• I added a specific extension of this problem as a new post here stackoverflow.com/questions/40878660/….
    – val
    Nov 30 '16 at 1:19
15

Here's a more general (but even simpler) solution which extends to all column types (factors, characters etc.) with non-ordered NA's. The strategy is simply to merge the non-NA values of other columns into your merged column using is.na for indexing:

data$m = data$x  # your new merged column start with x
data$m[!is.na(data$y)] = data$y[!is.na(data$y)]  # merge with y
data$m[!is.na(data$z)] = data$z[!is.na(data$z)]  # merge with z

> data
  a  x  y  z m
1 A  1 NA NA 1
2 B  2 NA NA 2
3 C NA  3 NA 3
4 D NA NA  4 4
5 E NA NA  5 5

Note that this will overwrite existing values in m if there are several non-NA values in the same row. If you have a lot of columns you could automate this by looping over colnames(data).

14

I would use rowSums() with the na.rm = TRUE argument:

cbind.data.frame(a=data$a, mycol = rowSums(data[, -1], na.rm = TRUE))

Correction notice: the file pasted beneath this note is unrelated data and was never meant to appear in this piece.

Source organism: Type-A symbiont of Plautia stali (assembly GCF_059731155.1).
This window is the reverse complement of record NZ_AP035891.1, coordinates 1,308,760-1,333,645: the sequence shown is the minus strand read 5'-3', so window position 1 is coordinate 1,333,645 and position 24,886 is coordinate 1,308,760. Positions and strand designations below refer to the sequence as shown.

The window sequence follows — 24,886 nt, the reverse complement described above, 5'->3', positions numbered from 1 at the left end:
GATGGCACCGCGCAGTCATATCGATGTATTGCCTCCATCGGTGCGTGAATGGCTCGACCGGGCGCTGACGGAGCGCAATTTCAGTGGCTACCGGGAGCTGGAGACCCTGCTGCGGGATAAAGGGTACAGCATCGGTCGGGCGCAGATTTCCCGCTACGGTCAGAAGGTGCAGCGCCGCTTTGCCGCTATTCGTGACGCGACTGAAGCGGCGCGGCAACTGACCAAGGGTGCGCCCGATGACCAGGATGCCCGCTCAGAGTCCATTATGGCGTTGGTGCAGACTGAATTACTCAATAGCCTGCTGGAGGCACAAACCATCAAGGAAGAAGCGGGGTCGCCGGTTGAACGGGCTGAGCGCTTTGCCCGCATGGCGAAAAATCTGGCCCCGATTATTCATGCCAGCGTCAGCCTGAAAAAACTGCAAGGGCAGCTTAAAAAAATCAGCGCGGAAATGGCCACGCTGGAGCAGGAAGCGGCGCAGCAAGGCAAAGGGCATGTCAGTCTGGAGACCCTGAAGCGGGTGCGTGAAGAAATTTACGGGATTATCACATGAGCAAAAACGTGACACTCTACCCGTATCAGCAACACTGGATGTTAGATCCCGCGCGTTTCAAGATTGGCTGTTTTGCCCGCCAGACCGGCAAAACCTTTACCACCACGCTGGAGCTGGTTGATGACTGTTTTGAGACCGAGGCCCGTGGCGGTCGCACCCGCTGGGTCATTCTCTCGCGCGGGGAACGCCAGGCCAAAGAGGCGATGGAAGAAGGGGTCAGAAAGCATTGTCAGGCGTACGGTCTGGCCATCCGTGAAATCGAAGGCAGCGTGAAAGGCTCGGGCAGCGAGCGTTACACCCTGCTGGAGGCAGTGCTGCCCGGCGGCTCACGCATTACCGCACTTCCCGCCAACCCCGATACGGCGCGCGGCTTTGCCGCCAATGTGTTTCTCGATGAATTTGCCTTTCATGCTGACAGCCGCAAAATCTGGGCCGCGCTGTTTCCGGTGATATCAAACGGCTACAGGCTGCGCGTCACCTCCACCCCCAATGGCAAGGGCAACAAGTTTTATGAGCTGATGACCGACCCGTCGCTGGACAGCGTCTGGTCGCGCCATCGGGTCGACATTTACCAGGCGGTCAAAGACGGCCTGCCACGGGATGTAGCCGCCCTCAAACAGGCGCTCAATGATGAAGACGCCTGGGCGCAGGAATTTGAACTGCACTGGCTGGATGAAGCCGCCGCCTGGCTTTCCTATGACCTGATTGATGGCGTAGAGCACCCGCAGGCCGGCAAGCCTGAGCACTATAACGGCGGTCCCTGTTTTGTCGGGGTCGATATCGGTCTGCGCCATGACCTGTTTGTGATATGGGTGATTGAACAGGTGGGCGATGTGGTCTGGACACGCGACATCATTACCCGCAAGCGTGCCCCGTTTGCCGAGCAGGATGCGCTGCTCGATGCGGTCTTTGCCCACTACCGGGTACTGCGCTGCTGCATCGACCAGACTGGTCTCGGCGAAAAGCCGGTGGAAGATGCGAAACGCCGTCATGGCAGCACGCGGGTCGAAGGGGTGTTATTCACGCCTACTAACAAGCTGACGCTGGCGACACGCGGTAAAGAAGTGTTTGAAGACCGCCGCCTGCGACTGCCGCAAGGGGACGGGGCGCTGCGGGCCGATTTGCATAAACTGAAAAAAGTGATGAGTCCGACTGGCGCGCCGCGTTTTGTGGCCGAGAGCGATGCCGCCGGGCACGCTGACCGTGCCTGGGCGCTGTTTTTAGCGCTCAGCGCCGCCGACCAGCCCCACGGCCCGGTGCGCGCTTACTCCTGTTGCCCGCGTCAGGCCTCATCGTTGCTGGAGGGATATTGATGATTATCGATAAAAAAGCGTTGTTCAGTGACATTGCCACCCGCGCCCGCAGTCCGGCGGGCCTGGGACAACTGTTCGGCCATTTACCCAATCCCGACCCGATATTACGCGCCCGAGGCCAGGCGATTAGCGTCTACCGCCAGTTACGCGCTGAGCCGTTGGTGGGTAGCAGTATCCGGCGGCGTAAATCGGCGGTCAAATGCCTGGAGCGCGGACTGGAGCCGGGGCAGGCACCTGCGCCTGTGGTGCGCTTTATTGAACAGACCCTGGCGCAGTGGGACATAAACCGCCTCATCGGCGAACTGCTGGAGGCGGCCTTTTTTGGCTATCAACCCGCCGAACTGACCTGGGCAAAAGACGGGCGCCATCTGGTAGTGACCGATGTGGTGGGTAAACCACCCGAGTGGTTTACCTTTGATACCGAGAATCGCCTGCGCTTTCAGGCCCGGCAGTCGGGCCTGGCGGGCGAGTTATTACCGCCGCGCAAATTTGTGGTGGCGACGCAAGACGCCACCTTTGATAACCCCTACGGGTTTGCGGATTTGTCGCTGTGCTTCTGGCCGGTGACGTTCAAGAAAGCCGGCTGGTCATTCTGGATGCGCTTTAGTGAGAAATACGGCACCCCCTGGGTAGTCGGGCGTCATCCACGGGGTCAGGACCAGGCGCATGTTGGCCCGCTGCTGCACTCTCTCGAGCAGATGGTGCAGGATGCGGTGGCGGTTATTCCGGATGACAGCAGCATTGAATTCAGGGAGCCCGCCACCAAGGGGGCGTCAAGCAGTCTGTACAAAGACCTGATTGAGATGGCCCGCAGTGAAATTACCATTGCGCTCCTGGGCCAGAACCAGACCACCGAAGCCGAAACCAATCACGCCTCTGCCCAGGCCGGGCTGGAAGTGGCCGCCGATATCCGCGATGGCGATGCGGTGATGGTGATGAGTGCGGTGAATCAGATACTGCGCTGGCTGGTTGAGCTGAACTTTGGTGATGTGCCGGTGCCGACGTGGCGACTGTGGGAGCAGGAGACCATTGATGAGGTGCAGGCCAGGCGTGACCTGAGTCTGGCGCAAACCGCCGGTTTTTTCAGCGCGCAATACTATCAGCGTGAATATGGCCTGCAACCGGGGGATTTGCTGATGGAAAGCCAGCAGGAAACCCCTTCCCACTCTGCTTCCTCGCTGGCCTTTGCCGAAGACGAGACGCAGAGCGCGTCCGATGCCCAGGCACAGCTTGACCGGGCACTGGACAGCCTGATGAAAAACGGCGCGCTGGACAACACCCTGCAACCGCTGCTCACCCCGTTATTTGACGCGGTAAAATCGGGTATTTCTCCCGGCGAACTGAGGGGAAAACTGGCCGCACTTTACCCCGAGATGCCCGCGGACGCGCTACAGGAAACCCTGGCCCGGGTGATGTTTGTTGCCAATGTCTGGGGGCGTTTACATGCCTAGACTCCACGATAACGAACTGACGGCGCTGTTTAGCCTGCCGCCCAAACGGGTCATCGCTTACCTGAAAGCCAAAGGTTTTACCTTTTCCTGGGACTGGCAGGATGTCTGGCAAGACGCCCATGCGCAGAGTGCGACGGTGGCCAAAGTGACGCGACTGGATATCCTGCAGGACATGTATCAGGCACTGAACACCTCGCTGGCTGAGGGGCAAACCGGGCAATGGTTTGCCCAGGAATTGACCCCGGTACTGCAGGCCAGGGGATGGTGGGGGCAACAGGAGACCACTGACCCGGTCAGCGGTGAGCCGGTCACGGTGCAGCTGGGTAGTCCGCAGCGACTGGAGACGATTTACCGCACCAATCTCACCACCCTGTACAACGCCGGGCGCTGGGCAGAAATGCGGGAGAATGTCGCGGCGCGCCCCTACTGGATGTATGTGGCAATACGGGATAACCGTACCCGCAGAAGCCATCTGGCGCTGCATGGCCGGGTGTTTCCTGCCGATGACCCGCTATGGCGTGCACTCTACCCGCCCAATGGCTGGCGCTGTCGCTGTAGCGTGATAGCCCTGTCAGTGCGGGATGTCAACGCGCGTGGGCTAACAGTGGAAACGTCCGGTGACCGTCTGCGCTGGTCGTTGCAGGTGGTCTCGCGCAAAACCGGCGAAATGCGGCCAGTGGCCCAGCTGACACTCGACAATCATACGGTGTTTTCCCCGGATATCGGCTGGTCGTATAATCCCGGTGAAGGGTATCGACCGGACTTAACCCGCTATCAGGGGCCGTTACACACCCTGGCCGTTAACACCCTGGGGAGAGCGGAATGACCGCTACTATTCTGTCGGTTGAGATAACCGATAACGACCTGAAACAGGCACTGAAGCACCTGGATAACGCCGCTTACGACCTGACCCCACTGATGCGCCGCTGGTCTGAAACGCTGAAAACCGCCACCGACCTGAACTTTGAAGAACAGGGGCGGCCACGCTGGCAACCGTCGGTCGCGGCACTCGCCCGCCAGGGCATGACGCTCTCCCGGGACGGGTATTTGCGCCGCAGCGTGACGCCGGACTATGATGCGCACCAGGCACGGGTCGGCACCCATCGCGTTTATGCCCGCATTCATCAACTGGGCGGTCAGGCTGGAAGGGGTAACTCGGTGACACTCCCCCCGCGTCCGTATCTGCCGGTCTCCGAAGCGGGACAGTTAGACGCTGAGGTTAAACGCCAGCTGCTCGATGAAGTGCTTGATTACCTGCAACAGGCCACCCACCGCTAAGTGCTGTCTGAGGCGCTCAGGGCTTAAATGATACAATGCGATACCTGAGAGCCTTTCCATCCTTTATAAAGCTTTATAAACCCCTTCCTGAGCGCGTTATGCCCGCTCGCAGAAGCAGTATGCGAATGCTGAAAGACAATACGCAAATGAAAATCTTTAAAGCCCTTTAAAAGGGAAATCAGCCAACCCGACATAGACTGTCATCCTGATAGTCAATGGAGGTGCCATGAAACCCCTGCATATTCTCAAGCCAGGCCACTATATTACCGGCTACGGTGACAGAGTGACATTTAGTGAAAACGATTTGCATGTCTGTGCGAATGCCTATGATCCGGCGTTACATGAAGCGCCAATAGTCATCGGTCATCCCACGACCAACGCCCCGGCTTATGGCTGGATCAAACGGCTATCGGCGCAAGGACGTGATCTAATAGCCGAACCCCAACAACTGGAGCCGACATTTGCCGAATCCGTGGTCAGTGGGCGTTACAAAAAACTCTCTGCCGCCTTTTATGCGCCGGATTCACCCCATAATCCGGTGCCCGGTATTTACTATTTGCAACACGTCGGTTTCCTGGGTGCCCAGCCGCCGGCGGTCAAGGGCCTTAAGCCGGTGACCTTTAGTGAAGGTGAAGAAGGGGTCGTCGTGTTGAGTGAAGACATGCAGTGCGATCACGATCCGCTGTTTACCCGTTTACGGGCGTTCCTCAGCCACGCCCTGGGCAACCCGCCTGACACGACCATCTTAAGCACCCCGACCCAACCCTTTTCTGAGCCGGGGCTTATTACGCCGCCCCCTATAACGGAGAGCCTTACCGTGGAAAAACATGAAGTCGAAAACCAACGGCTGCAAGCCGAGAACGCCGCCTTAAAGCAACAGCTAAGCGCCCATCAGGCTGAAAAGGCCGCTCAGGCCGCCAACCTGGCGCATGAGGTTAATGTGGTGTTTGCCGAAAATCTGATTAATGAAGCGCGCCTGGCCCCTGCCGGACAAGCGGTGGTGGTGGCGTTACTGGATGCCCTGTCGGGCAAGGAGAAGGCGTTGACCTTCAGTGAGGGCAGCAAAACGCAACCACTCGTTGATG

which gives:

> cbind.data.frame(a=data$a, mycol = rowSums(data[, -1], na.rm = TRUE))
  a mycol
1 A     1
2 B     2
3 C     3
4 D     4
5 E     5

You have to call the method directly (cbind.data.frame) as the first argument above is not a data frame.

2
  • 4
    Good solution. But what about character data? Sep 4 '15 at 14:53
  • As the OP's example didn't contain character data (other than the identifier column) I didn't consider that; other options here will handle that but at a cost; for example, unlisting a data frame with many rows and columns is going to be slow. If you have non-numeric data use another option, but if you don't this is a pretty trivial and relatively quick solution. Oct 25 '17 at 16:26
5

Something like this ?

data.frame(a=data$a, mycol=apply(data[,-1],1,sum,na.rm=TRUE))

gives :

  a mycol
1 A     1
2 B     2
3 C     3
4 D     4
5 E     5
2
  • Yes, you're right, thanks for pointing this out ! I won't edit my post because it would make it a duplicate of Gavin Simpson's one.
    – juba
    Jan 28 '13 at 14:04
  • 1